Essay on Resurrected Love: an Analysis of Edgar Allen Poe's Ligeia

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Edgar Allen Poe's short story Ligeia, in a style much like that of The Fall of the House of Usher, has all the makings of a classic, gothic horror tale. It is a story of a love so strong that it overcomes the realms of death. The unnamed narrator is so in love with the Lady Ligeia, as she is with him, that her untimely death soon after their marriage was unable to separate them. Ligeia rejoins the narrator in life through the body of another, Lady Rowena Trevanion of Tremaine. Rowena is the second wife, and she too dies shortly after her marriage to the narrator. Though he marries another, he still thought only of Ligeia. With Rowena's death, Ligeia saw the chance for a reunion with her beloved. She returned first in spirit, though …show more content…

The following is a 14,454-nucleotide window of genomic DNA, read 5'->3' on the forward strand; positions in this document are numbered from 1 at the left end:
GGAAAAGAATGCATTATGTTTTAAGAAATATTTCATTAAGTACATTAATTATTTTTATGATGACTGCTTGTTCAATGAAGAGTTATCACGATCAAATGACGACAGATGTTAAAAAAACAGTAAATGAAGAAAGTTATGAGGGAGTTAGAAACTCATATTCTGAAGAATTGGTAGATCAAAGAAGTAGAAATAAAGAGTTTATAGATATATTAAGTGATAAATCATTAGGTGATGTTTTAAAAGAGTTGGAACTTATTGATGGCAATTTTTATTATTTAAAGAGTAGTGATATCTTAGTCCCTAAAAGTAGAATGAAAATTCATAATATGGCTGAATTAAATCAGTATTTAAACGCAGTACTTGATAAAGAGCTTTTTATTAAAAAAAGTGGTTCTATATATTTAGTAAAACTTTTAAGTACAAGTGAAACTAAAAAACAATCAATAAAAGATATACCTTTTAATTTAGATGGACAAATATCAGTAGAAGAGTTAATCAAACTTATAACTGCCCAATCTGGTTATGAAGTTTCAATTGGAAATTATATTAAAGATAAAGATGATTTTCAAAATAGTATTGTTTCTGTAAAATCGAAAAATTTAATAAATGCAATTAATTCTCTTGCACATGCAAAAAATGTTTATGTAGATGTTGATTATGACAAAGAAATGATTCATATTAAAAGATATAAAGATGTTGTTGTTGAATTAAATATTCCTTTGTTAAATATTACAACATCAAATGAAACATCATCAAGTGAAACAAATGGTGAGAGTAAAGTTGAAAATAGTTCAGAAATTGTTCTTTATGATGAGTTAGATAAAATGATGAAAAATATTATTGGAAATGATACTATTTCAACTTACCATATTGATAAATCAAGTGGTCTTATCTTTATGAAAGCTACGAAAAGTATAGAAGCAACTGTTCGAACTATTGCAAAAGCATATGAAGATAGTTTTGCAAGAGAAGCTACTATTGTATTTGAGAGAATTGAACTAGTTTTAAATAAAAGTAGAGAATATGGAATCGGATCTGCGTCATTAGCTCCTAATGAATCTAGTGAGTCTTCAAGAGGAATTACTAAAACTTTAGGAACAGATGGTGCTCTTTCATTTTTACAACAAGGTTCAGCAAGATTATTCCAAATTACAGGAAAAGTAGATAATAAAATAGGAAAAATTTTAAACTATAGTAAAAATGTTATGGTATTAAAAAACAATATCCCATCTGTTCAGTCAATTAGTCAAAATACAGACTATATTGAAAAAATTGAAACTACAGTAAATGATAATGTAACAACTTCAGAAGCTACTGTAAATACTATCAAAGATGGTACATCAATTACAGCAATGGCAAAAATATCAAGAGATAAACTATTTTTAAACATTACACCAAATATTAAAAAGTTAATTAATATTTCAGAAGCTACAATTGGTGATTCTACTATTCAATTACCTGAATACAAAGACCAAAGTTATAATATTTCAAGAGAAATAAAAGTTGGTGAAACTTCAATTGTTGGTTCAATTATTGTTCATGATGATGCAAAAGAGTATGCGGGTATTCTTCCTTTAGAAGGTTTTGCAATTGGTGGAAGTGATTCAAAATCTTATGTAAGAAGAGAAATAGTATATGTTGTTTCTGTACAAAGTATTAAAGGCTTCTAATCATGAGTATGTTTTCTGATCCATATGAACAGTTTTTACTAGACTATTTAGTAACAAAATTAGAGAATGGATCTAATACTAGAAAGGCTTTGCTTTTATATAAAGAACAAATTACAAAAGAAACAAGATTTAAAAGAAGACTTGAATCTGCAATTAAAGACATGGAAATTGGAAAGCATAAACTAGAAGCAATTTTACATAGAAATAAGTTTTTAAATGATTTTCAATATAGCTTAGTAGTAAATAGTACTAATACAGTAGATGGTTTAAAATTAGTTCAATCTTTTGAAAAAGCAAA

She possesses an intellect far superior to that of women, and for that matter many men of her time, including the narrator. Lady Ligeia is a beautiful and learned witch-figure who is seemingly close to the spirit world. Throughout, she proves this connection by her God-like victory over human death and she is a triumph to the entire metaphysical process (Abbey 331). Ligeia also explores the regions of the ego, the split personality, the conflict between irrational forces, and the struggle of the human mind. The narrator was an addict of the drug opium, a hallucinogenic. Is it possible that this habit caused him to have the visions that he had? With his increasing grief over the loss of his beloved Ligeia, the use of drugs as a means of escape became more prevailing. He married another woman on the rebound and he slowly began his descent into madness. Author Patrick Quinn suggests that he practically assassinated Rowena with poison and mental cruelty (Abbey 335). In addition to its being a gothic horror tale, this story can also be read as a fine example of the effects of the use of opium on a highly imaginative writer. Poe was himself an addict. Since Poe did create the narrator of the story as an addict of the drug, then can it not be said that the entire story can be viewed as a visual and mental result of opium's effect on the human brain? The effects of the hallucinations may have